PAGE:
Why Isn’t WordPress Fixed Yet?

WordPress is one of the most popular tools in the Internet world, with one source estimating in January 2017 that it accounts for 50-60% of the Content Management Systems and that it runs 27% of the entire Internet. It also has made its creator, Matt Mullenweg, a multi-millionaire. Unfortunately it seems to be at least as popular among malicious hackers as it is among the rest of its users, and it apparently is constantly under attack by a large bunch of them, including a major one in mid-January.

We at Technology Bloopers would agree that, when not beset by these attacks, WordPress.org has provided us a simple way of publishing our content. Of course this came at the expense of having to work around the ambiguity of whether to install it at the root or elsewhere, the wretched (and sometimes downright wrong) advice of the “WordPress for Dummies” book, and the virtually unusable user forum. But we overcame these challenges and sailed along for three years … until now. Apparently we were lucky, as over one million sites were defaced. This and its two sister sites appears to be unaffected, although whenever we add a new post or update the versions of plugins, themes, or other features we have to take a detour from our usual path (apparently because our ISP has not repaired their own damage).

Bloopers Beyond Technology: Theft of Bangladesh Funds is a Comedy of Errors and Law-Breaking By Humans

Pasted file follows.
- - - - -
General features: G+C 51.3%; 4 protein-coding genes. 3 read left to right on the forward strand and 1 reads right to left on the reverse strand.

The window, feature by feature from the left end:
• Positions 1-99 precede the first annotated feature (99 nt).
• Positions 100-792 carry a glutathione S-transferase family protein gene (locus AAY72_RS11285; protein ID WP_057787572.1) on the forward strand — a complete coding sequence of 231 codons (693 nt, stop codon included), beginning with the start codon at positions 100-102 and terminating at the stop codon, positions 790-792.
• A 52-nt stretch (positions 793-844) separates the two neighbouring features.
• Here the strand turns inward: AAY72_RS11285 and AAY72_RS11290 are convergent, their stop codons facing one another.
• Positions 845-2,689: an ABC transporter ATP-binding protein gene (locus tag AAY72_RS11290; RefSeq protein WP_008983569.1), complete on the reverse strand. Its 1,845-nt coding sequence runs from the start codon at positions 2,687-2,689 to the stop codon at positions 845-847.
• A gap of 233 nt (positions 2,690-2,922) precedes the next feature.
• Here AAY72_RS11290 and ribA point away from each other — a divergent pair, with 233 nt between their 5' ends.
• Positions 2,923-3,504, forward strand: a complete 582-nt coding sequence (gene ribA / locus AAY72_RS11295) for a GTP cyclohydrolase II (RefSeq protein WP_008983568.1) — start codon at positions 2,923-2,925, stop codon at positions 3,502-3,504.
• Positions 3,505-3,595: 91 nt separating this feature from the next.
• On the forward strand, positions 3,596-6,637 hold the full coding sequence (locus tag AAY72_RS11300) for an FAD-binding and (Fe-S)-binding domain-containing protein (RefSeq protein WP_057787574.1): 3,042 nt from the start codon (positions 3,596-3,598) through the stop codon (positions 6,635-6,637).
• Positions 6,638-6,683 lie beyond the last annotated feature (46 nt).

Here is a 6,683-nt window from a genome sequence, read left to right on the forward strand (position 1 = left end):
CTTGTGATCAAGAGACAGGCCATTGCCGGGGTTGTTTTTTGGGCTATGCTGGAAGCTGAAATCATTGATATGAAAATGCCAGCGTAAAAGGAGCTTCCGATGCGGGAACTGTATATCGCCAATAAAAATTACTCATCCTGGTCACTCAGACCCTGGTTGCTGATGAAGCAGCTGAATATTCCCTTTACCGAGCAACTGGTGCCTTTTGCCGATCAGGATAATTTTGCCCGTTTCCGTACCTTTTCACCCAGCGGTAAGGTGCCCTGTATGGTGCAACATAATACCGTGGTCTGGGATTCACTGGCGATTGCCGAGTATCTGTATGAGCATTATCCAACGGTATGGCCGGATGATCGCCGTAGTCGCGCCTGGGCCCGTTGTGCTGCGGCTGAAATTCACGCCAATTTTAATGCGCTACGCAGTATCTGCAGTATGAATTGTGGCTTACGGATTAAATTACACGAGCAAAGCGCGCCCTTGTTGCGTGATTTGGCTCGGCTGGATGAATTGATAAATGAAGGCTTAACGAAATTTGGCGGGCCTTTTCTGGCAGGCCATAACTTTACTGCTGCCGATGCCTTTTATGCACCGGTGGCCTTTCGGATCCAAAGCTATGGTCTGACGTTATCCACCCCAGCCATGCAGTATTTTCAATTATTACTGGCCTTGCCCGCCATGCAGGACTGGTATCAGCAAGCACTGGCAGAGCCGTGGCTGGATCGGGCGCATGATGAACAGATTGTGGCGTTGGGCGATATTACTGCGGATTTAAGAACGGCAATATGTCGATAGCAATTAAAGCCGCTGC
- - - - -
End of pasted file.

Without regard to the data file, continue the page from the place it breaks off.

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Technology does not exist in a vacuum. It is created by humans of varying degrees of ability and honesty. And technology involving the Internet is generally so complex, and created under time pressure, that it is more error-prone than more cautious and patient people would like.

According to the New York Times, slack security at the New York Fed (that’s the Federal Reserve Bank of New York), which most folks would consider a bastion of safe-keeping, allowed a bunch of money ($81 million or $100 million or some such sum) that rightfully belonged to poverty-stricken Bangladesh to be misappropriated by Chinese hackers and transferred to the Philippines, where in turn it was apparently transferred by above-the-law banks to putatively money-laundering casinos, who made it vanish beyond any chance of recovery. We’re not making this up. Mere prose and still images can’t do it justice. And no fiction writer could have imagined a more twisted tale.

The comedy continues if one reads the Zero Hedge blog, which apparently specializes in spreading misinformation of all sorts, including calling a spade a spade when it might not be. Entertaining to most of the world, but not to a few officials during whose watch this debacle occurred or to starving citizens of Bangladesh.